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The Truth Be Told
By H. P. Oliver
(Excerpt from Chapter Five)
2011 HPO Productions
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I looked at my watch and wasn't surprised to find that only a few minutes officially remained of what had become a very long day. Since I was coming up blank in the area of solutions to Wendy's problems, I locked up and headed for the bathroom to brush my teeth. On the way, my office phone chirped. I answered on the second ring, and then I stood there with my mouth hanging open as an angry female voice responded with, "This is Peg, and I want you to stop interfering in my life! You have no right to do that. I have proof, and if you do not stop right now, I will make a lot of trouble for you!"
Peg, whoever she was, spoke in a quick, breathless way-as though she had to get the words out fast or she'd lose her nerve and not be able to say them at all. The conversation ended with a click and, after a moment, a dial tone. I stood there with the phone to my ear waiting for the rest of the story, but that was it.
Since I didn't know any Pegs well enough to have one that mad at me, it was safe to assume the woman had misdialed. That was a shame. It seemed important that whoever Peg thought she was talking to should get the message.
The call was still on my mind as I squeezed the toothpaste tube. There was something unnerving about the woman's anger and fear. But it wasn't my problem. Peg obviously had the wrong number.
Then a realization finally fought its way to the surface of my thoughts. In addition to having the wrong number, Peg also had Wendy's voice! We've spent too much time on the phone together for me to be mistaken. The anger in her words and the formal cadence of her speech had thrown me at first, but now I had no doubt.
So Wendy had just called me in the middle of the night to say her name was Peg and that I'd better stop interfering in her life or she would make trouble for me. I stared at the guy in the bathroom mirror. He looked every bit as confused as I felt.
I dialed Wendy's number and got the familiar busy signal. I tried again a few minutes later-still busy. Then a vivid image of Wendy's kitchen phone dangling at the end of its cord popped into my brain.
I don't know how many off ramps there are on the three freeways connecting Santa Monica to Hollywood, but every time one went by, I kicked myself for not taking it and turning around. The call couldn't have been from Wendy. The woman just sounded like her, and I thought it was Wendy because she was on my mind. That had to be it. She certainly didn't need me waking her up after she'd finally gotten to sleep. Okay, if Wendy's lights were off when I got there, I'd turn around and go home.
The lights at 2428 Beachwood Drive shone brightly through the window on the living room side of the front door. I knocked and she went through the now familiar ritual of peeking through the door and removing the chain lock. I made myself a note to get her one of those peephole gizmos for the door.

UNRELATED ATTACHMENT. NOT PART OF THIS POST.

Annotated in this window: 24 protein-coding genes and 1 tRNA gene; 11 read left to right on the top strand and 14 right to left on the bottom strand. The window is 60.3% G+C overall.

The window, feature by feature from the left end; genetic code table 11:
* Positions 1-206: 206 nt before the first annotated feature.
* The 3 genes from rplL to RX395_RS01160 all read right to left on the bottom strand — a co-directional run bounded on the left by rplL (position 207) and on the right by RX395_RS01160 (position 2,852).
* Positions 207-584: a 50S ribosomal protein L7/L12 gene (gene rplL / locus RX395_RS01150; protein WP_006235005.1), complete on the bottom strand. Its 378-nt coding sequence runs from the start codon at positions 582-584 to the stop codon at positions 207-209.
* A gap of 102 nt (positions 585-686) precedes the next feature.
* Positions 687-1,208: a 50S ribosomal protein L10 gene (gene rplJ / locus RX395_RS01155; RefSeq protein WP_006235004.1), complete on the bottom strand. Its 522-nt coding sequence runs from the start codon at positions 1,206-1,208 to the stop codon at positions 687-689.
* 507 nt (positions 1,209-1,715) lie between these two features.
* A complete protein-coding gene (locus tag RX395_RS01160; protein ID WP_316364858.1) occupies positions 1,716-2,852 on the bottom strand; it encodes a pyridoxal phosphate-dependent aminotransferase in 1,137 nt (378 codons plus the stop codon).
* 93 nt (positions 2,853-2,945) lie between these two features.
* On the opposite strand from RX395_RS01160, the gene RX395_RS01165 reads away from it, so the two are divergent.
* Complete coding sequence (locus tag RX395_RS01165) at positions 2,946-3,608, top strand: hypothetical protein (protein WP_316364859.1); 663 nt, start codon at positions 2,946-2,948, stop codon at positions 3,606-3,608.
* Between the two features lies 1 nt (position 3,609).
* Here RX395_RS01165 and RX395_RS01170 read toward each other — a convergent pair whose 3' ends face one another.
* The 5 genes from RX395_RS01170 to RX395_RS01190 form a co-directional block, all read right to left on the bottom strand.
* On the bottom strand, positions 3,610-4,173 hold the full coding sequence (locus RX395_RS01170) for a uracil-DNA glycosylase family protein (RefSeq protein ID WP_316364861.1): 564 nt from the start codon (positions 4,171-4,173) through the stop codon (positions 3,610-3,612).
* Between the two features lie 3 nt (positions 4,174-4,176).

Wendy, in the same beige terry cloth robe she'd been wearing on my first visit to the house, was surprised to see me-surprised, but not unhappy. Inside she said, "Two visits in one night! I'm honored. What's up?"
Her voice was cheerful with virtually no trace of the weariness and fear I'd witnessed a few hours earlier. In fact, everything seemed just dandy. So what the hell was I doing there? That was a very good question.
I hesitated, trying to think of a diplomatic way to bring up the weird phone call, but my earlier conviction that Wendy had been the caller was dissolving rapidly. My strongest inclination was to apologize for the interruption and get the hell out of there before I made a complete ass of myself. But I could still hear that frightened voice on the phone, and it was Wendy's.
My hesitation was puzzling her. "What's the matter, Mike?"
Feeling sillier by the moment, I blurted out, "Wendy, did you call me about an hour ago?"
She looked even more puzzled. "No. I went to bed after you left. Then I woke up and couldn't go back to sleep. I've been reading for the past hour. Why?"
"Well, this time you're the one who has to promise not to laugh."
Wendy's puzzled expression changed to a frown of concern. She said solemnly, "I promise. What's happened?"
"About an hour ago I got a very strange phone call from a woman who sounded like you. She was very angry and upset, and . . ."
We'd been standing a few feet apart in her living room, but now she was backing away from me, her hands absently groping for the wall behind her. Her green eyes definitely knew something about weird phone calls-they were terribly afraid of them. She swallowed and asked slowly, "What . . . what did I say, Mike?"
"I'm not absolutely sure it was really you. It just sounded a lot like you."
"Please, Mike. What did I say?" "Well, whoever it was said her name was Peg and she was going to make a lot of trouble . . ."
Wendy's reaction stopped me in mid-sentence. The emotion in her eyes changed from fear to outright terror. Her back was against the living room wall now, and both hands came up to cover her face. In a sobbing whisper she said, "Oh God! It's real. It really happened!"
I watched, astonished, as Wendy's knees gave way and she slid slowly down the wall to the floor. She was sobbing uncontrollably by the time my amazement at her reaction diminished enough to get me moving in her direction. I helped her over to the couch and Wendy clung to me as if I were her last contact with reality. Maybe I was.